The Florida legislature passed a bill Friday pledging $10 million to expand Republican Governor Ron DeSantis’ efforts to relocate migrants and asylum seekers from anywhere in the U.S. to Democratically-controlled destinations.
DeSantis still has to sign the measure before it goes into effect, but it would open the door for more controversial moves, much like the conservative governor’s decision to fly 49 migrants from Texas to Martha’s Vineyard, Massachusetts, which many called a political stunt.
The bill, Senate bill 6-B, passed with a 77-34 vote in the Florida House and is expected to receive gubernatorial approval, but faces legal action and backlash from immigration reform advocates who allege that the policy treats migrants as political pawns. It would allow DeSantis to transport migrants, not just from Florida, but from anywhere in the country.
“The Legislature finds that the Federal Government has failed to secure the nation’s borders and has allowed a surge of inspected unauthorized aliens to enter the United States,” the bill says.
“Without such action detrimental effects may be experienced in Florida, including increased crime, diminished economic opportunities and wages for American workers, and burdens on the education and health care systems,” it adds.
Here’s what to know:
Controversy surrounding the bill
Democrats and activists are calling out the bill as highly unethical for its treatment of migrants, but also unreasonable since it aims to grant the state the right to transport migrants from any state, not just within Florida. Many condemned DeSantis’ move last year to charter two planes full of migrants to Martha’s Vineyard—a wealthy New England island community. Authorities on the island were shocked at the migrants arrival, lacking any notice or preparation.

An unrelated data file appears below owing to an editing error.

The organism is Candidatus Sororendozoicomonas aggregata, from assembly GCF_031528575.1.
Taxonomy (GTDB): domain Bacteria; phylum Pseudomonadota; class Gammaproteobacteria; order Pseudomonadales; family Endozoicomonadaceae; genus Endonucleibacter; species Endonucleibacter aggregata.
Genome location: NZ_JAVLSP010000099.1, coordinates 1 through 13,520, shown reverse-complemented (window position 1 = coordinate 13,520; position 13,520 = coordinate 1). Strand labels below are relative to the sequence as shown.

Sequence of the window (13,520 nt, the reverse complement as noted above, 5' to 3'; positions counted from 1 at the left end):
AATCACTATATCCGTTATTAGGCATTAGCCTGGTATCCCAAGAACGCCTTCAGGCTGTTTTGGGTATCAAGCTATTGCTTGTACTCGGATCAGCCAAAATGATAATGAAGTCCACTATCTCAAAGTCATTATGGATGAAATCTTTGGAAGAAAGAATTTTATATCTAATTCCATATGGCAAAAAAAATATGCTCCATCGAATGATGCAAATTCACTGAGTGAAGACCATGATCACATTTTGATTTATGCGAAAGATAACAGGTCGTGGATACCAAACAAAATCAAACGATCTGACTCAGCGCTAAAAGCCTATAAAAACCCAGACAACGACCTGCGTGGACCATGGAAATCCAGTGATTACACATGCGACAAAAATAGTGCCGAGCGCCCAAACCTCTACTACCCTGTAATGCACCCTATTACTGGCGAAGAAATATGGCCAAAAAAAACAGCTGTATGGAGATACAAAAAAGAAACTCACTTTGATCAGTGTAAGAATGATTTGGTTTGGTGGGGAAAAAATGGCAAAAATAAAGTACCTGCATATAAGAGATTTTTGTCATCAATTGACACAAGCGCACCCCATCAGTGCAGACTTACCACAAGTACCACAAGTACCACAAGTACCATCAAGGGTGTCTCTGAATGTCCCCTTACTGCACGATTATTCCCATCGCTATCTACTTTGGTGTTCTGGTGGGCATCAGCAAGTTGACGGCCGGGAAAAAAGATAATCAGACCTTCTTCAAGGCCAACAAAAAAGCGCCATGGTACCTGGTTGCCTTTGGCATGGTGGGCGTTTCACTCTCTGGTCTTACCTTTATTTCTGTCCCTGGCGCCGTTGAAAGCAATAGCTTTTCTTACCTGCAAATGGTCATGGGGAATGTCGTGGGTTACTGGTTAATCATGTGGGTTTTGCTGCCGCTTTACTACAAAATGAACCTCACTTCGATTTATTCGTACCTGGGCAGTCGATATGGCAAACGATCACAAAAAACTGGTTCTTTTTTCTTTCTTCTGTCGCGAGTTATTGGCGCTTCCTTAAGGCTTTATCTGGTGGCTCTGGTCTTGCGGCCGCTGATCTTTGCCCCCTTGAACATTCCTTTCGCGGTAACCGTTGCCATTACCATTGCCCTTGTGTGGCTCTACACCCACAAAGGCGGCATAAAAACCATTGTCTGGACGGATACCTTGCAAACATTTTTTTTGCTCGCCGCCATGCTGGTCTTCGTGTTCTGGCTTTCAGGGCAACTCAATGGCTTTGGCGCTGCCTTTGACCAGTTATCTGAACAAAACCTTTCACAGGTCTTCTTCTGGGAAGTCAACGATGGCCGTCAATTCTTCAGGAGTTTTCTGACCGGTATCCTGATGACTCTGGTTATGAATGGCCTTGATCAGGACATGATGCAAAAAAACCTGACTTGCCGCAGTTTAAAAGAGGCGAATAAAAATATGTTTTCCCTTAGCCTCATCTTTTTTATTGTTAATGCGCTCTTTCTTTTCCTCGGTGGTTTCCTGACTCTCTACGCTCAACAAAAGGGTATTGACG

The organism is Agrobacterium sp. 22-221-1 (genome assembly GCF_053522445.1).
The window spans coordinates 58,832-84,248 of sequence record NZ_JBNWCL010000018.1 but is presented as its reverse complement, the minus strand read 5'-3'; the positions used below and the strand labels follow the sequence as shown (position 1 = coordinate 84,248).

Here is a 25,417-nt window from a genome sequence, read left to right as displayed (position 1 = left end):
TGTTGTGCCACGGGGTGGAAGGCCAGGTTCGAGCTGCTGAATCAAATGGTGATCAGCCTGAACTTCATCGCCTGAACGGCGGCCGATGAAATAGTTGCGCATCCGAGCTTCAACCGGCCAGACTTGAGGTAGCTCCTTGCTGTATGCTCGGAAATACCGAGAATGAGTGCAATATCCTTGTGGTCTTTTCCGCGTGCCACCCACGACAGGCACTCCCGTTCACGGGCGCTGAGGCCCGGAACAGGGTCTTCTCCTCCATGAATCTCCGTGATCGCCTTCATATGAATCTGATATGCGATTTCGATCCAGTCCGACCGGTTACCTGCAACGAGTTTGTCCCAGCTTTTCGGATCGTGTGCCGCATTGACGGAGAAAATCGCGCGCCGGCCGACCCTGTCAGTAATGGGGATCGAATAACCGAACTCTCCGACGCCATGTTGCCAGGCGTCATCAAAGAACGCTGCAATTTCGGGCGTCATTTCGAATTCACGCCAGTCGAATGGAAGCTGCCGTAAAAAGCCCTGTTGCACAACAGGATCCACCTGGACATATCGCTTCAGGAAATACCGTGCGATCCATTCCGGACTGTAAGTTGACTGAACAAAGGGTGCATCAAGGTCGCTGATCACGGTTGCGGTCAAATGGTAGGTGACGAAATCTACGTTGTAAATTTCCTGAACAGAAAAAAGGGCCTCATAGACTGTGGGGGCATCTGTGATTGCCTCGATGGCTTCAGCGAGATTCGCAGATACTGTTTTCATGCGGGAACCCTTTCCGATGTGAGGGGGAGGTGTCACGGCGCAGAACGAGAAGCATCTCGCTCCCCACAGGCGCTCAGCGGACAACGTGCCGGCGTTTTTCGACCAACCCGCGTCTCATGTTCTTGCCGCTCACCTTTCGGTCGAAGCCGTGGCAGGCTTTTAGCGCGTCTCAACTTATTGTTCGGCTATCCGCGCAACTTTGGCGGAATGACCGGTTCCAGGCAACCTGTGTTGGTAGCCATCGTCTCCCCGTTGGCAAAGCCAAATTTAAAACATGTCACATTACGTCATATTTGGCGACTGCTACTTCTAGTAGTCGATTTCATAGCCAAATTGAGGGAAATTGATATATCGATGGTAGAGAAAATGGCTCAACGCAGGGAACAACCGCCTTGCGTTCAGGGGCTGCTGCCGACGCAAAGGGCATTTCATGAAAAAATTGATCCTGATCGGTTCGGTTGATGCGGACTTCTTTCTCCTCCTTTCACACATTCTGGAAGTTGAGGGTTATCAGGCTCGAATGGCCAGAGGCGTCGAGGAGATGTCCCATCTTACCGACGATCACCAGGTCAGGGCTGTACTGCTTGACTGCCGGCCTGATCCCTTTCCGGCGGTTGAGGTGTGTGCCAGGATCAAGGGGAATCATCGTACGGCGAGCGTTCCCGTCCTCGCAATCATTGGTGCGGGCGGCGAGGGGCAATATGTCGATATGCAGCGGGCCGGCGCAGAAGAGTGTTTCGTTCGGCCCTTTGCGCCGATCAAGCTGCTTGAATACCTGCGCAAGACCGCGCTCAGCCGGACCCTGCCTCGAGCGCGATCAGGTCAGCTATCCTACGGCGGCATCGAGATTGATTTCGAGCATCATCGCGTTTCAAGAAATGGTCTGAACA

Governors Greg Abbot of Texas and Katie Hobbs of Arizona have also organized sending bus loads of migrants to liberal sanctuaries like New York City and Washington, D.C., out of protest of border policies. Dozens of migrants were also dropped off outside of Vice President Kamala Harris’s home in D.C. on Christmas Eve.
Although some asylum seekers volunteer to take these trips, critics are against the politicization of transporting migrants.
“They are human beings, not chess pieces. Stop playing games with people’s lives,” state Rep. Christopher Benjamin said Friday on the Florida House floor.
Republicans argue that sending migrants to states and cities which are more equipped to process asylum-seekers is what’s best for the migrants, but are numerous accounts of migrants being misled about the location and opportunities that awaited them in the new city.
“They’re going to get more benefits in a sanctuary state or city than they would here, and we’re simply providing them with a free ticket,” Florida Rep. Juan Fernandez-Barquin said.
The $10 million from the bill would join the $12 million DeSantis already received for the migrant transportation program in the state’s yearly budget, according to Politico.
What’s likely to happen next?
Gov. DeSantis is expected to sign the bill into law, but so far, little is known about how the program would operate, and it’s also likely to receive many legal challenges. One lawsuit has already begun, narrowing in on the language of the bill, questioning the legality of transporting migrants from outside of Florida.
Migrants flown to Martha’s Vineyard last year also filed a class-action lawsuit against DeSantis and Florida officials and the D.C. attorney general is investigating the legality of the transports.
“The scheme by Gov. DeSantis and the state of Florida to use taxpayer funds for the ‘relocation’ of ‘unauthorized aliens’ is a blatant and unlawful attempt to harass immigrants at the state level,” Paul Chavez, an attorney at the Southern Poverty Law Center, said last year when the lawsuit began.
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